Sir Alex Ferguson and David Gill have both mentioned in past interviews the desire to increase the capacity of the South stand, and taking Old Traffords capacity to over 90 000. I think it deserves a mention. Paulscholesscoresgoals 18.33 2 January 2007

I remember reading recently in a Man U newsletter that Ferguson would like to see the stadium increased to 100,000. I'll add this is in when/if I can find the source. Krea 01:07, 2 April 2007 (UTC)


it was mentioned by the tour guide last time i went on the tour, they would need to build a huge tunnel like structure over the railway and buy the properties on the other side of the railway so they have space for evacuations and parking for an extra few thousand people. its not completly unrealistic but i'd expect 10-15 years before any work is done to acheive this. this work would bring the capacity above 90000, then you can talk about making it all a 3 tier bowl. again no sources --Numberwang 23:25, 14 May 2007 (UTC)

Stadium Attendance (Premier League)[edit]

2006-2007:
Average: 75,766 (includes 12 games thus far)
Total: 909,189 (includes 12 games thus far)

2005-2006:
Average: 68,767 (Stadium Capacity increased prior to the last 6 games)
Total: 1,306,568 (Only Premier league team this season to surpass the 1 million total mark)
--Df2k2 16:50, 21 November 2006 (UTC)

Never done this editing thing before. The page says that Old Trafford will soon be joined by Wembley as the only 5 star UEFA stadium in England but the Wikipedia UEFA stadium page says Old Trafford, Wembley and The Emirates are all on UEFA's 5 star list. Joe 195.137.105.173 16:35, 11 February 2007 (UTC)

Corrected it. Ta Whilding87 16:49, 11 February 2007 (UTC)
corrected it again because it says "one of only two..." as far as i am aware and the article on uefa rated stadia goes wembeley has not yet been granted such status so the article should read "the only 5-star ....."--Numberwang 23:11, 14 May 2007 (UTC)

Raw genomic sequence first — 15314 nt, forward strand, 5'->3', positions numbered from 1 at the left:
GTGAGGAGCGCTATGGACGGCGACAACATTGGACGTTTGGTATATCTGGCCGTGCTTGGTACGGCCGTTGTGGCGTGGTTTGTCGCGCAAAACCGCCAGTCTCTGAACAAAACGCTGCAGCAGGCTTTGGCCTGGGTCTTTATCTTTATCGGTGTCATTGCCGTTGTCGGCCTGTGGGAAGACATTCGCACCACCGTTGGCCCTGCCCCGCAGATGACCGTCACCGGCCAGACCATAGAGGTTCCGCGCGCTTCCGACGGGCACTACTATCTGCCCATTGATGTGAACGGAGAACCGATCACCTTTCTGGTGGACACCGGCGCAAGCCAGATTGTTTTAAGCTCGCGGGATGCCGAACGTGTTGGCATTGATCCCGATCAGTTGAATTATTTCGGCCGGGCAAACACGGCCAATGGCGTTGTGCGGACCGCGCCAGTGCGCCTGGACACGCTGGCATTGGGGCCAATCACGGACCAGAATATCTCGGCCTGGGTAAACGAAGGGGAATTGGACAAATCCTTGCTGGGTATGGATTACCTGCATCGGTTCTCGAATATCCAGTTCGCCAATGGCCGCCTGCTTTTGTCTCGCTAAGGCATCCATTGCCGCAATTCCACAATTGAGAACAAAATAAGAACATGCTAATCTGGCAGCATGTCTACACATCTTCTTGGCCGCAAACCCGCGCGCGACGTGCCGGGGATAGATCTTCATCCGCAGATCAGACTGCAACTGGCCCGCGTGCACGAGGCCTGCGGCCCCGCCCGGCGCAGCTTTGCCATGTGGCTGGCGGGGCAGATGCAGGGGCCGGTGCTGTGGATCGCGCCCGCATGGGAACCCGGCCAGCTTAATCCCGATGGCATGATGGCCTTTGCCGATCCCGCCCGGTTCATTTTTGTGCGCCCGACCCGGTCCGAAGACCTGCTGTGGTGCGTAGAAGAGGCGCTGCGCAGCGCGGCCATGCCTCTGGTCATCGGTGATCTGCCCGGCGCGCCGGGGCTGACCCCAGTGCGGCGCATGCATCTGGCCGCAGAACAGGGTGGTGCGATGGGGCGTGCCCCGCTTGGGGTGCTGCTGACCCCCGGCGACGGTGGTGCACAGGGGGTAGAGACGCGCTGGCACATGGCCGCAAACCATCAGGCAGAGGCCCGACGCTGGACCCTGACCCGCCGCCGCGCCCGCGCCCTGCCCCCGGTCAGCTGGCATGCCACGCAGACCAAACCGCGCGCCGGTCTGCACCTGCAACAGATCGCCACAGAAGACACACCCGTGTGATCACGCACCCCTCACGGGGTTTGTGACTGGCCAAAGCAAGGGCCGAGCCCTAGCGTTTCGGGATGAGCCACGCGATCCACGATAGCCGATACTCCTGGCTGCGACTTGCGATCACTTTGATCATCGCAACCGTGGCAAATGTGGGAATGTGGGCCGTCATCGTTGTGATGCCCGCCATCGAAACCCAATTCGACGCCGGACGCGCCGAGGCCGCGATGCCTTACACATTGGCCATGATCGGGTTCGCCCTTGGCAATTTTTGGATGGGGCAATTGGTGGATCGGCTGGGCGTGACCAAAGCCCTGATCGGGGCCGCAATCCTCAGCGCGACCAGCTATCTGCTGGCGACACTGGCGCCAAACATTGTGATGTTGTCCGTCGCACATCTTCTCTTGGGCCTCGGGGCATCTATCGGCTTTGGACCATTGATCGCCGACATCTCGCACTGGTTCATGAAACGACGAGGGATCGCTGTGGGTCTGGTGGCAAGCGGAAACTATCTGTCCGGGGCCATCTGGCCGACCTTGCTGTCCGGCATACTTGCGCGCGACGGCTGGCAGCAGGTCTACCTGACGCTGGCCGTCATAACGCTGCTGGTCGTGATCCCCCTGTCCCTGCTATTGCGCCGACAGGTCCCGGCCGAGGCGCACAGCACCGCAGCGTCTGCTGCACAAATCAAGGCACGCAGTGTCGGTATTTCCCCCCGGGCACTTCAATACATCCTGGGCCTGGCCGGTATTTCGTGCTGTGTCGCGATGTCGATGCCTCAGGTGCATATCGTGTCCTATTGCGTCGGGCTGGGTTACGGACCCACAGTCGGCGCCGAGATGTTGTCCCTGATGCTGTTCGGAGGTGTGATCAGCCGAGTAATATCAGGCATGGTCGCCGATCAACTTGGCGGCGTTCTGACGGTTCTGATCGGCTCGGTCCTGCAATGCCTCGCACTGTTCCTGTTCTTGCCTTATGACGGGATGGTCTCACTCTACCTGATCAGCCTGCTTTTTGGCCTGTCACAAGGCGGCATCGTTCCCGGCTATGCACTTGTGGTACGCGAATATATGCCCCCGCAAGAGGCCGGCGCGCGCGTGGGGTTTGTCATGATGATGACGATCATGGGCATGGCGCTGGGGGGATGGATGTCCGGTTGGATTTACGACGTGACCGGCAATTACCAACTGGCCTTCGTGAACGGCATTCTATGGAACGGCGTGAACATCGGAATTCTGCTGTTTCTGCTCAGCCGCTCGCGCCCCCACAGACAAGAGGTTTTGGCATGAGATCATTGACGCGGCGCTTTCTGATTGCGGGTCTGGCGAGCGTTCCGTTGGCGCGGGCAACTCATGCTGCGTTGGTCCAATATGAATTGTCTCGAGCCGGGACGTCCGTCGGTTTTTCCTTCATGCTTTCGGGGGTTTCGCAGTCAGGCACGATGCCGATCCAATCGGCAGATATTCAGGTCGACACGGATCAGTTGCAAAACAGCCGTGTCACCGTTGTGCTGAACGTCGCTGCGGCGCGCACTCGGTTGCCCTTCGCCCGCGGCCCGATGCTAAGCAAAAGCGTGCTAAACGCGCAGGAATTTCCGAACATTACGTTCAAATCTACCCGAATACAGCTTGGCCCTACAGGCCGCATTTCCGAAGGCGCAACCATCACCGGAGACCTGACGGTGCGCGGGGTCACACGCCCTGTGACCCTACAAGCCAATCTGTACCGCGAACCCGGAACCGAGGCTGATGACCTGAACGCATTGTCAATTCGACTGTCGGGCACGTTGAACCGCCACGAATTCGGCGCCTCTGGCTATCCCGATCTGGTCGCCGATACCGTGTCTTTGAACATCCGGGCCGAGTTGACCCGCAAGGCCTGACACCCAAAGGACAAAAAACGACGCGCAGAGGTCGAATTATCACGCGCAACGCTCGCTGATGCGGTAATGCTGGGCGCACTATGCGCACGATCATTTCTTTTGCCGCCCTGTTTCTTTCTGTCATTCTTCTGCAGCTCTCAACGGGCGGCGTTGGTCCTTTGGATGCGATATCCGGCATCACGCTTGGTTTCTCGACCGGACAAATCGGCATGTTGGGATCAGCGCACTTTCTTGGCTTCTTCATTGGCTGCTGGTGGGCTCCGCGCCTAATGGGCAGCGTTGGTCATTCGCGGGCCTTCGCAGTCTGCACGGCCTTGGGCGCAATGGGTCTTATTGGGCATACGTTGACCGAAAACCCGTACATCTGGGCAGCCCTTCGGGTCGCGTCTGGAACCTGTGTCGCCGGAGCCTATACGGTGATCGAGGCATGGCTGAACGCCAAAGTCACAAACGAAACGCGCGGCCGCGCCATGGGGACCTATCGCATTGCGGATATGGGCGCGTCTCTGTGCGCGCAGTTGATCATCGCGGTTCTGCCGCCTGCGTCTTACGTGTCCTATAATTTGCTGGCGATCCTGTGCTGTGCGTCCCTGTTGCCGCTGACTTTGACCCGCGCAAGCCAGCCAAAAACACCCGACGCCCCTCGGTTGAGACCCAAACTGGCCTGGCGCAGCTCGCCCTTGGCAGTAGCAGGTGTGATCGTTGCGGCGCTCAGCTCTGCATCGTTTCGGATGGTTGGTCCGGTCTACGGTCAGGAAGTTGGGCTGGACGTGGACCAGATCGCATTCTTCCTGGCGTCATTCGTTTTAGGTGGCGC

Groundsman[edit]

The head groundsman at Old Trafford is Tony Sinclair. I wasn't sure how to get this info into the article without it seeming a bit out of place, but it's there for you to use if you want. - PeeJay 01:07, 22 June 2007 (UTC)

Fair use rationale for Image:Old old trafford.jpg[edit]

Nuvola apps important.svg

Image:Old old trafford.jpg is being used on this article. I notice the image page specifies that the image is being used under fair use but there is no explanation or rationale as to why its use in this Wikipedia article constitutes fair use. In addition to the boilerplate fair use template, you must also write out on the image description page a specific explanation or rationale for why using this image in each article is consistent with fair use.

Please go to the image description page and edit it to include a fair use rationale. Using one of the templates at Wikipedia:Fair use rationale guideline is an easy way to insure that your image is in compliance with Wikipedia policy, but remember that you must complete the template. Do not simply insert a blank template on an image page.

If there is other fair use media, consider checking that you have specified the fair use rationale on the other images used on this page. Note that any fair use images uploaded after 4 May, 2006, and lacking such an explanation will be deleted one week after they have been uploaded, as described on criteria for speedy deletion. If you have any questions please ask them at the Media copyright questions page. Thank you.

BetacommandBot 05:30, 13 September 2007 (UTC)

Fair use rationale for Image:Old old trafford.jpg[edit]

Nuvola apps important.svg

Image:Old old trafford.jpg is being used on this article. I notice the image page specifies that the image is being used under fair use but there is no explanation or rationale as to why its use in this Wikipedia article constitutes fair use. In addition to the boilerplate fair use template, you must also write out on the image description page a specific explanation or rationale for why using this image in each article is consistent with fair use.

Please go to the image description page and edit it to include a fair use rationale. Using one of the templates at Wikipedia:Fair use rationale guideline is an easy way to insure that your image is in compliance with Wikipedia policy, but remember that you must complete the template. Do not simply insert a blank template on an image page.

If there is other fair use media, consider checking that you have specified the fair use rationale on the other images used on this page. Note that any fair use images uploaded after 4 May, 2006, and lacking such an explanation will be deleted one week after they have been uploaded, as described on criteria for speedy deletion. If you have any questions please ask them at the Media copyright questions page. Thank you.

BetacommandBot 23:29, 13 September 2007 (UTC)